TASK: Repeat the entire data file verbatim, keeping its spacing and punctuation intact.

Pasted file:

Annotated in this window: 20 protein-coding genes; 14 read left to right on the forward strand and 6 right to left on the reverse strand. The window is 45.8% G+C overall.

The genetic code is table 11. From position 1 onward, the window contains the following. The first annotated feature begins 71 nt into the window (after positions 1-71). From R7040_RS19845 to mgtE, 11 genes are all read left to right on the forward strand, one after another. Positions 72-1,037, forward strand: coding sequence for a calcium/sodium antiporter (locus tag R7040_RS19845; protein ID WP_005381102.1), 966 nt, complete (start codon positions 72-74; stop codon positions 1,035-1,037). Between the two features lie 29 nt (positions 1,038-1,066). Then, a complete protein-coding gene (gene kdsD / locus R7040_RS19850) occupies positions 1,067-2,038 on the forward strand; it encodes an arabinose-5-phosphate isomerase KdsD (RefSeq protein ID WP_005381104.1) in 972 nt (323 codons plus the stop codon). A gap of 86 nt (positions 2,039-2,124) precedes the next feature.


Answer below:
Annotated in this window: 20 protein-coding genes; 14 read left to right on the forward strand and 6 right to left on the reverse strand. The window is 45.8% G+C overall.

The genetic code is table 11. From position 1 onward, the window contains the following. The first annotated feature begins 71 nt into the window (after positions 1-71). From R7040_RS19845 to mgtE, 11 genes are all read left to right on the forward strand, one after another. Positions 72-1,037, forward strand: coding sequence for a calcium/sodium antiporter (locus tag R7040_RS19845; protein ID WP_005381102.1), 966 nt, complete (start codon positions 72-74; stop codon positions 1,035-1,037). Between the two features lie 29 nt (positions 1,038-1,066). Then, a complete protein-coding gene (gene kdsD / locus R7040_RS19850) occupies positions 1,067-2,038 on the forward strand; it encodes an arabinose-5-phosphate isomerase KdsD (RefSeq protein ID WP_005381104.1) in 972 nt (323 codons plus the stop codon). A gap of 86 nt (positions 2,039-2,124) precedes the next feature.